Tough opening day for the defending World Series champ Phillies on Sunday: The Atlanta Braves cooled the Phillies' jets, beating them 4-1. And in Baltimore on Monday, the Yankees' brand new, high-paid talent -- in the harsh glare of the spotlight -- couldn't stave off an opening day loss to the Orioles, 10-5.

Everyone feels like they've got a lot to live up to. But now that opening-day jitters are behind them, everyone can relax and play some ball.

I don't get jitters when picking stocks for my deep-in-the-money options trading system. You can follow my system -- which has a win record of 99-1 -- through a subscription to my Nails on the Numbers newsletter. One of my key measures in evaluating a pick is its cash flow.

Operating cash flow is reported in big, round numbers that need some context to see how good they really are. So today, let's look at the operating cash flow ratio, which is a company's operating cash flow divided by its current liabilities. What this gives us is a measure of how well a stock's cash flow covers its current liabilities.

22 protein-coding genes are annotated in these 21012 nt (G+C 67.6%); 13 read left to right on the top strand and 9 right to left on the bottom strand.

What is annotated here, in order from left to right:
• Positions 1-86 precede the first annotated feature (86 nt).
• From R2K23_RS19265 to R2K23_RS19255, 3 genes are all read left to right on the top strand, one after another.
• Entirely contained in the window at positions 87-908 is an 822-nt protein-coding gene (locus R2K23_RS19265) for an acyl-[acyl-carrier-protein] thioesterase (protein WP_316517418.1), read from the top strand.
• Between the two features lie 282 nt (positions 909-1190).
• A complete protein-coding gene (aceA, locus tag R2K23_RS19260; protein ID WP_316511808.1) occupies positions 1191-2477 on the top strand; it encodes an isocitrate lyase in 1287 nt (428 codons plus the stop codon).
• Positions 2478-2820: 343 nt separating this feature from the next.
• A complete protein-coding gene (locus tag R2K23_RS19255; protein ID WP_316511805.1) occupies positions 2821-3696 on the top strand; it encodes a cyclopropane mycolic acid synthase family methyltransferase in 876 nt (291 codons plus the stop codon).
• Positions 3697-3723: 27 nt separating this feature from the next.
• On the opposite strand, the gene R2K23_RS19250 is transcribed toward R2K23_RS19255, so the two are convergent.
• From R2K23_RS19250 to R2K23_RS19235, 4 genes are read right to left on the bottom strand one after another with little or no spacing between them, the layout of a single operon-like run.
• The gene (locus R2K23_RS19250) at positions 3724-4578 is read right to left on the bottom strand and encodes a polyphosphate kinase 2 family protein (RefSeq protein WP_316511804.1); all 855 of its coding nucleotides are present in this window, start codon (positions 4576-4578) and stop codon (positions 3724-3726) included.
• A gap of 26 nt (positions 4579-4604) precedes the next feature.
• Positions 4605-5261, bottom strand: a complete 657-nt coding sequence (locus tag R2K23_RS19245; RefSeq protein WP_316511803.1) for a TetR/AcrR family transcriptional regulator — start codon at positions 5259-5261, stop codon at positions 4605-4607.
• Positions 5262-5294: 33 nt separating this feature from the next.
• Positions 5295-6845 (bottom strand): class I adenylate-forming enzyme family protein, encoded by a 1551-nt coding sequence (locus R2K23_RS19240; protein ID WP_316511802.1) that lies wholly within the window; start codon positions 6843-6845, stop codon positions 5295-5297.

The higher the ratio, the better. But few companies can approach a ratio of 1.0. Rather, many have cash-flow ratios that are near zero. But let's look at some cash-flow winners. Pfizer ( PFE), which won for me in October, had operating cash flow of $5.97 billion in December. With current liabilities of $27 billion, the pharmaceuticals giant had an operating cash-flow-to-current liabilities ratio of 0.22 that quarter. That is up from a ratio of 0.17 for the same quarter of the prior year.

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